... I did one where there was this ape who was hooked up to a cable and running behind me, and he was running and running, and he'd jump on a mini-tram and he'd come up from the air and grab me on the back and pull me down. He takes the back of my hair and he pulls it so you can see all the veins in my neck, and I just thought it was fantastic for the audience to see all of that in one shot.


CNN: You were 13 when you became a national synchronized swimmer in your homeland of Canada, for which you won many awards. At 16, you became a successful model. Then at 22, you landed five movies in one year. Looking back on all that you've done, which profession has meant the most to you?

Warren: I don't know. I think acting is definitely the most fulfilling, because it's the most challenging in my mind. But you can't really change a step along the way in the process because if you change even the most insignificant step, you never know if you'd be where you are, and I really like where I am. So I don't want to change anything to how I got here.

But I really appreciate the sport background because the structure and the discipline that that gives a person is incredible, and it just carries with you wherever you go. And they don't really give that to you as an actor -- you have to create that yourself.

CNN: In these last few months, you've avoided doing salacious, sexy magazine covers. Why is that?

Warren: I realize why I got the parts quickly in Hollywood. I know that there is a certain aesthetic that Hollywood likes, and I'm not professing that that's not how I got the roles. But if I am being chosen for a film role for my aesthetics then I might as well have stayed in modeling. I have to do something where I feel like I am giving and being fulfilled and learning. Those kinds of roles, or those kinds of publicity photo shoots, aren't something that I am receiving anything back from. And I kind of already did that as a model, so I might be taking a step back in my mind.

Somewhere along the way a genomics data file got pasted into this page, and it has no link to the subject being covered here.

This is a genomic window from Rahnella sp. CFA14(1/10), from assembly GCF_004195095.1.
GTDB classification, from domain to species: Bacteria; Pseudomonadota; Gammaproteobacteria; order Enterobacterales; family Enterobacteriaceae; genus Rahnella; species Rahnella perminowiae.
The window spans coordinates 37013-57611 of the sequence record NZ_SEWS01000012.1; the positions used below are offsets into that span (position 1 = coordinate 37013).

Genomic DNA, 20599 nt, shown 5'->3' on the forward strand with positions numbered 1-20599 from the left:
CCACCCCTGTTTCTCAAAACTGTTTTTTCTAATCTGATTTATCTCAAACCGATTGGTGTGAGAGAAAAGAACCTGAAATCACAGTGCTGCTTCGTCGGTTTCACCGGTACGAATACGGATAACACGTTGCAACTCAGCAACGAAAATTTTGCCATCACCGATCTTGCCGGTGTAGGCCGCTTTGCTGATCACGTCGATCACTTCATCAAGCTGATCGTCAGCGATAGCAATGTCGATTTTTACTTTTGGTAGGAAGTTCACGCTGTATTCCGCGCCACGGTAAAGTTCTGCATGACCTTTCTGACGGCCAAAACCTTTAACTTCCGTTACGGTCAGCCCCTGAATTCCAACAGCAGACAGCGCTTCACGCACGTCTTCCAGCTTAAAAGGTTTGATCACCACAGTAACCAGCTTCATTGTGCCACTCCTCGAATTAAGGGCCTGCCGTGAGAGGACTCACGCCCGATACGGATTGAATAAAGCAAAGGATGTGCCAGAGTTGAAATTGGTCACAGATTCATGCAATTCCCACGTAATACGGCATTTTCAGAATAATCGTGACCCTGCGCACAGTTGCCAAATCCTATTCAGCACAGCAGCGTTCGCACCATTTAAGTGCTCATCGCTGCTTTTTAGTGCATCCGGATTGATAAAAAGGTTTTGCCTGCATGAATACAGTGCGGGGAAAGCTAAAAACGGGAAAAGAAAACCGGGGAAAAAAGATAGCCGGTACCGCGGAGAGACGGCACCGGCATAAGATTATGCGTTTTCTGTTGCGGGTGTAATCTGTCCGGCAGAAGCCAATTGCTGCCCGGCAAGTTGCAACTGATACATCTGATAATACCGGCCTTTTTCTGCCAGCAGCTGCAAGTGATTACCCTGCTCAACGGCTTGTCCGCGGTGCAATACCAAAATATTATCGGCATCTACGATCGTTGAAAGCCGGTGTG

CNN: Your first film, "Driven," came out just a short while ago. Looking back at that performance, do you feel your acting style has changed already?

Warren: Yes. If you are not changing as an actor in every movie, then I find that hard to fathom why you are doing it. I think that is what it is all about, learning and progressing. I've been lucky enough to work with talented actors and kind of suck up their knowledge of the craft, you know? Tim Burton and talent like Mark Wahlberg and Tim Roth, Sylvester Stallone and Burt Reynolds. And Jared Harris, Jeff Goldblum and Lili Taylor.

CNN: Was "Driven" the first film in which you were cast?

Warren: No, The first role was in "Perfume," which was an all-improv film that comes out in December. Then the second one I shot was called "Tangled," which is like a love triangle, a drama. I shot that in Canada; that was fun because I am Canadian. And I just got back from Australia where I was shooting "Down and Under."

I love the work, I love being in front of the camera and working with actors and directors and creating something. For me, it's like learning everyday. And you can never be perfect, (but) you can always get better and better. I think that concept to me is really intriguing.

Sports Illustrated Swimsuit 2000: Estella Warren
'Planet of the Apes' set visit

'Planet of the Apes' - official site

Note: Pages will open in a new browser window
External sites are not endorsed by CNN Interactive.

© 2001 Cable News Network LP, LLLP.
An AOL Time Warner Company. All Rights Reserved.
Terms under which this service is provided to you.
Read our privacy guidelines.

Previous star:
Michelle Rodriguez: Looking for 'something different'
Full Story

What video won the viewers' choice award at the MTV Video Music Awards Thursday night? Take a crack at our weekly entertainment quiz

4:30pm ET, 4/16